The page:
Independent Directors rise in prominence on Russian company boards
Oleg Deripaska's RusAl has nominated two independent directors for the Norilsk Nickel board this week, as part of the resolution of a long running shareholder dispute. Settling such disputes in corporate Russia can be tricky business.
Billionaires Vladimir Potanin and Oleg Deripaska this week have finally buried the hatchet in their long-running battle over Norilsk Nickel. A key part of the peace deal is bringing 3 independent directors on to the board. A state representative will also act as an arbiter on the board, looking after the interests of VEB. The state bank has guaranteed the stake held by Deripaska's RusAl, and Vladimir Potanin is expecting independence.
“The representative of the state can be independent. We do not exclude this.”
Earlier President Medvedev strongly backed the trend but Aleksandr Filatov, Head of Russia's Association of Independent Directors, says state officials did not prove as effective.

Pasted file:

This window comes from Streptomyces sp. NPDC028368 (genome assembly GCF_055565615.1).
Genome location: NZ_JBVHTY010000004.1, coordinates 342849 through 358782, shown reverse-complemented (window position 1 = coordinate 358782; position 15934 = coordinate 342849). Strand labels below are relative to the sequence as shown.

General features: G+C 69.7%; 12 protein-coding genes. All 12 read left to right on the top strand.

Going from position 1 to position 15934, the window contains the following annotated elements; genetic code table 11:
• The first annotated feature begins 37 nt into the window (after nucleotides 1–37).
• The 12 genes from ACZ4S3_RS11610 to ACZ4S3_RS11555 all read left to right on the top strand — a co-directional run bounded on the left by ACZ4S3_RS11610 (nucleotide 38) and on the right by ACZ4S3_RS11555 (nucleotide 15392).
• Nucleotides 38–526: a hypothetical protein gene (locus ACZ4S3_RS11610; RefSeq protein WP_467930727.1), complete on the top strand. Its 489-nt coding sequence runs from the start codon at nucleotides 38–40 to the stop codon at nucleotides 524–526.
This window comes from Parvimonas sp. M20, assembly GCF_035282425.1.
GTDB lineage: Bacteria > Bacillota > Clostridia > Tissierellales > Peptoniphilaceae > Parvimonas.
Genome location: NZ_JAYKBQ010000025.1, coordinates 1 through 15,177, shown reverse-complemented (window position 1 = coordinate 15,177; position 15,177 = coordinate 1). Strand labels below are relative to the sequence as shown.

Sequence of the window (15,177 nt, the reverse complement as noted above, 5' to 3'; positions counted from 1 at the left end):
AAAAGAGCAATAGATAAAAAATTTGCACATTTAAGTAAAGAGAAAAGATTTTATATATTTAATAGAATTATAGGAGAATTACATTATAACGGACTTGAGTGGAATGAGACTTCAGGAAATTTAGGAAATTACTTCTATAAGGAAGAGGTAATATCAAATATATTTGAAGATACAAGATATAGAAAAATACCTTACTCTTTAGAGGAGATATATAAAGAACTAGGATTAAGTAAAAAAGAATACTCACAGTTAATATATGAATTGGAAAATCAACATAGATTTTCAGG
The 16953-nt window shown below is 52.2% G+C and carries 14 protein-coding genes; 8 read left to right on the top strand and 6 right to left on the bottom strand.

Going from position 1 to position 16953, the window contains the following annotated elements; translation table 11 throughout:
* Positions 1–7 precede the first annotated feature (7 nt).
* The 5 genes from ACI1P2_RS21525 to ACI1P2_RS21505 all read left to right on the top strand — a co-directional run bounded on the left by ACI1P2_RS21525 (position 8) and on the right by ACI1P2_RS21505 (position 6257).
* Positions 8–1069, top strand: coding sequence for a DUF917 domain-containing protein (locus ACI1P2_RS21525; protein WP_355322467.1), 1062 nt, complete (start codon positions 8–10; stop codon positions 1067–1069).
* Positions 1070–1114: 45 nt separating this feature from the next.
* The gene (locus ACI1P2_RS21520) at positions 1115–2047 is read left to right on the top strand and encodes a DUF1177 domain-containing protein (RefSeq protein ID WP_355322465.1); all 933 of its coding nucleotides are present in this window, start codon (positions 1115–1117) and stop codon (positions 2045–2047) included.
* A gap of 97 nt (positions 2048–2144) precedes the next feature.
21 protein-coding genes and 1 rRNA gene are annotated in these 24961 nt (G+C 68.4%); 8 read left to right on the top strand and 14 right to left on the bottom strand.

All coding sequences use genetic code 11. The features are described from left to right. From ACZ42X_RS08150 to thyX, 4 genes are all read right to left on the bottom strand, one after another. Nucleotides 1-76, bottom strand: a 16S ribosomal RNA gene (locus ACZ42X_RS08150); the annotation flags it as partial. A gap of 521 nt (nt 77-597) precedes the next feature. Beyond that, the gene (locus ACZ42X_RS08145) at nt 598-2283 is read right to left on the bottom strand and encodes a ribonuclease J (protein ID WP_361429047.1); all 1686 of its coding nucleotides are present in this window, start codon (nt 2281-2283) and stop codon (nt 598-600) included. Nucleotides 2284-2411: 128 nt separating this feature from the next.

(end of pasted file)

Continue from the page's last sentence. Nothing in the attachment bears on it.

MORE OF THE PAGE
“Even state companies now have independent directors. This year will show whether it was a good experiment. State officials were not sufficient. The best corporate governance is not in the corridors of power.”
Another of the country's most high-profile shareholder battles – at oil firm TNK-BP – is also being settled with the help of independents. On Monday, the company will name an independent CEO to balance the interests of BP and the Russian shareholders.
But independents aren't always the complete answer to corporate governance concerns. After all, American bank Lehman Brothers had 10 independents on its 13-member board. But it still crashed to bankruptcy under the weight of billions of dollars in toxic debts.
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